If you are looking for spinning with shawls in mind, just join this group! Looking for crocheting handspun? Here you go :)
And if that's not enough... look at the projects/stash of Marihana
Now you can see what I'm talking about! Add a few projects to your queue now? YEAH! Now you can understand how I feel haha. Which projects are you thinking of starting this weekend?
After you finish spinning a skein of yarn, it's important to set the twist. This helps the energy in your yarn relax and it also helps the yarn bloom which shows you how a finished object made with your yarn will behave after it is washed. You don't want any surprises to show up.
I started out with these 3 skeins. As you can see they still full of twist energy. I always overply my yarns and this is the result I end up with. (My very first skein of handspun yarn which I spindle spun and plied on a wheel was very "balanced looking" when I was finished, but when I went to knit with it, it was very underplyed = lesson learned).
My samples are: Humbug Finnish, Merino/Silk and Finn wool.
**Its very important to tie your skeins in at least 3 places. This prevents tangles and tears
Fill your basin/sink with warm water and a bit of Soak wash. Place your skeins in the water and gently submerge them to release any air bubbles. Make sure the skeins are completely wet. Let the water & wool wash flow through your fibres for at least 15 - 20 minutes.
Now for the fun part - thwacking! I find this really helps my skeins relax and it releases a ton of built up energy. Take the damp skein out of the salad spinner and hold it with your arms outstretched. Bring your hands close together and then very quickly open your arms wide and your skein will make a slapping sound. I have demonstrated this step in this quick video:
You can also hit your skein along the side of your tub or another hard surface.
Hang your skeins in a warm place to dry. *This step goes really fast if its nice and hot and you can hang these outside. You can see how much they have relaxed compared to the first photo.
Now after all of this, I should also say, that your don't HAVE to do this. There are no spinning police. If you don't want to set the twist, that's fine, just keep in mind that your yarn will behave differently when working with it. If you want an energized yarn then perfect :)
Let me know if you have any questions and happy spinning!
This is a wonderful spindle that won't give up!
Weight: 16 g / 5/8 oz
Length: 8 1/4"
Style: Top Whorl
Woods: English Bog Oak/Elm & an Ash Shaft
I fell in love with IST spindles a few years ago when I tried one out in my LYS. With just one flick these spindles will make it seem like your fibre is spinning on its own. They are nice and light and spin forever. I spun this textured batt sample on it and got about 14 yards. (I should also mention that each of the samples I spin for these reviews will be available for purchase in my Mini Skein section in the shop.)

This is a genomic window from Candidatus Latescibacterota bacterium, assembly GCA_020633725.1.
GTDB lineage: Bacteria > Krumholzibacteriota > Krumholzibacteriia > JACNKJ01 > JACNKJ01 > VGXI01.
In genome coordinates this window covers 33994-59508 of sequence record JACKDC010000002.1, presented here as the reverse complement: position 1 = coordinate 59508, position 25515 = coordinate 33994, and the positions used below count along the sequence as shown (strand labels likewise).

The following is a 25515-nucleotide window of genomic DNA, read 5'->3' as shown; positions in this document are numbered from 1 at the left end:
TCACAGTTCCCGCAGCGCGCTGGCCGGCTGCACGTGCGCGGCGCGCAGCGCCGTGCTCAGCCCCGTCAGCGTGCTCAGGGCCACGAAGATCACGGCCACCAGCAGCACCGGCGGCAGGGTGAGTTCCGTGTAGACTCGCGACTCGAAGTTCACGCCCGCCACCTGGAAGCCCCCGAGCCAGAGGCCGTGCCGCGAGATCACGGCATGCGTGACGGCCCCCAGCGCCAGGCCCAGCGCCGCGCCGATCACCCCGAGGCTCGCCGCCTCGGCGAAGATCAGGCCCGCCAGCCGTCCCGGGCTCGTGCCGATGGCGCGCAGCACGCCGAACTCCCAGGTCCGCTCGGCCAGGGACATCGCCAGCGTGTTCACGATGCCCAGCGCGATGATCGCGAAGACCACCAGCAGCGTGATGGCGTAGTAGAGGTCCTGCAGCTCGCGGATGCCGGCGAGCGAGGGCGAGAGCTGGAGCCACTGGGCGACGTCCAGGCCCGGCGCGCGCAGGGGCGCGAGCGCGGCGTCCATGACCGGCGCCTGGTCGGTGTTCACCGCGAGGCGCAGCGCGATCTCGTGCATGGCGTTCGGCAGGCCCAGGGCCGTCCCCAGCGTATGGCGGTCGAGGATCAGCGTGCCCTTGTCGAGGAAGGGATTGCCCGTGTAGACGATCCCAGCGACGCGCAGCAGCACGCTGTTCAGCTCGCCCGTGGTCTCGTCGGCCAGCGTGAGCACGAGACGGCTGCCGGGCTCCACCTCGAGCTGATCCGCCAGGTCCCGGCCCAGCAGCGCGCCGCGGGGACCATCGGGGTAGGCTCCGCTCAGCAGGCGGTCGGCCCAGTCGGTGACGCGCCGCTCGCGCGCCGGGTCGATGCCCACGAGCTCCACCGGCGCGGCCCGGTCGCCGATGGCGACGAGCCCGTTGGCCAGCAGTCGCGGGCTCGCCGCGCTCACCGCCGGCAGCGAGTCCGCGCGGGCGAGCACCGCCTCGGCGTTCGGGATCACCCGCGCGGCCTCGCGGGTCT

I really prefer rim weighted spindles because they have a much longer spin time and you don't have to worry about your spindle changing directions on you. Many IST spindles (like this one) have a brass/epoxy resin band around the whorl to give them some weight. It not only a beautiful feature but also a benefit in my opinion.
Length of spin: 23.3 seconds (average of three tests)
Fibre storage ability: Good
Overall Rating: 9.5/10
I have many IST's in my collection and I haven't had any issues with any of them. If you are looking for a quality top whorl spindle ... look no further.
Sturdy and hardworking are great words to describe this week's spindle
Maker: Miss Lucy
Weight: 37 g / 1 1/4 oz
Length: 9 3/4"
Woods: Zapote & Cherry
I bought this beauty in a destash on Ravelry and was first drawn to it because of its design and gorgeous woods. I really appreciate when a spindle maker adds their special touch and the detailing on the shaft is stunning. Once I started spinning with it I couldn't stop, it has such a long spin because of its shaping (it's rim weighted) and its perfectly balanced. The length also made it very comfortable to use.
Length of spin: 29.1 seconds (average of three tests)
Fibre storage ability: Good
Overall Rating: 9/10
When you look at the spin time with this spindle compared to the Russian style spindle last week (29.1 seconds compared to 9.6 seconds), you can see how the extra weight and the shape of the base really makes a difference.
If you get your hands on a Miss Lucy spindle, you won't regret it